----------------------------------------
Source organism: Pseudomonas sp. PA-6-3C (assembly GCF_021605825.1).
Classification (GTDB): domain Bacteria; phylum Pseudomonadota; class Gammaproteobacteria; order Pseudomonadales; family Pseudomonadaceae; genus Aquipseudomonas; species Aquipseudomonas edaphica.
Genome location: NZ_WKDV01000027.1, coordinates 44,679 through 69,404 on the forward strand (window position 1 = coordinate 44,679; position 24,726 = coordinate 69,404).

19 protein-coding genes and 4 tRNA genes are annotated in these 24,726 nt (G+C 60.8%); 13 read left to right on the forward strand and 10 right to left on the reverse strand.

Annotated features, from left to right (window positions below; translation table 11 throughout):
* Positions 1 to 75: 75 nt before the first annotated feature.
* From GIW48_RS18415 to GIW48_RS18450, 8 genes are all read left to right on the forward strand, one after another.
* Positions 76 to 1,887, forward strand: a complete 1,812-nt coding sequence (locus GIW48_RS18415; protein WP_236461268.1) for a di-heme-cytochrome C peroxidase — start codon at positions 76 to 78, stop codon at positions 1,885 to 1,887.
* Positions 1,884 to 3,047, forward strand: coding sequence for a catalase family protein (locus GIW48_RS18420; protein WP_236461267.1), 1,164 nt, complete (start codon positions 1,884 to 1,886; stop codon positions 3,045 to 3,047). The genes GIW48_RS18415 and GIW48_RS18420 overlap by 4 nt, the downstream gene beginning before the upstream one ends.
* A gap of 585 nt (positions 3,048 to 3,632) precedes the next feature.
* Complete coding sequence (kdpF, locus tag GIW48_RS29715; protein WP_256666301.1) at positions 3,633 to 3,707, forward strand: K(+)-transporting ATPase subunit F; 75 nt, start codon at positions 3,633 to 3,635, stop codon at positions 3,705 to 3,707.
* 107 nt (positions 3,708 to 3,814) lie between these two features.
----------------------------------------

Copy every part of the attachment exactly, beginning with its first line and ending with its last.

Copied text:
Source organism: Pseudomonas sp. PA-6-3C (assembly GCF_021605825.1).
Classification (GTDB): domain Bacteria; phylum Pseudomonadota; class Gammaproteobacteria; order Pseudomonadales; family Pseudomonadaceae; genus Aquipseudomonas; species Aquipseudomonas edaphica.
Genome location: NZ_WKDV01000027.1, coordinates 44,679 through 69,404 on the forward strand (window position 1 = coordinate 44,679; position 24,726 = coordinate 69,404).

19 protein-coding genes and 4 tRNA genes are annotated in these 24,726 nt (G+C 60.8%); 13 read left to right on the forward strand and 10 right to left on the reverse strand.

Annotated features, from left to right (window positions below; translation table 11 throughout):
* Positions 1 to 75: 75 nt before the first annotated feature.
* From GIW48_RS18415 to GIW48_RS18450, 8 genes are all read left to right on the forward strand, one after another.
* Positions 76 to 1,887, forward strand: a complete 1,812-nt coding sequence (locus GIW48_RS18415; protein WP_236461268.1) for a di-heme-cytochrome C peroxidase — start codon at positions 76 to 78, stop codon at positions 1,885 to 1,887.
* Positions 1,884 to 3,047, forward strand: coding sequence for a catalase family protein (locus GIW48_RS18420; protein WP_236461267.1), 1,164 nt, complete (start codon positions 1,884 to 1,886; stop codon positions 3,045 to 3,047). The genes GIW48_RS18415 and GIW48_RS18420 overlap by 4 nt, the downstream gene beginning before the upstream one ends.
* A gap of 585 nt (positions 3,048 to 3,632) precedes the next feature.
* Complete coding sequence (kdpF, locus tag GIW48_RS29715; protein WP_256666301.1) at positions 3,633 to 3,707, forward strand: K(+)-transporting ATPase subunit F; 75 nt, start codon at positions 3,633 to 3,635, stop codon at positions 3,705 to 3,707.
* 107 nt (positions 3,708 to 3,814) lie between these two features.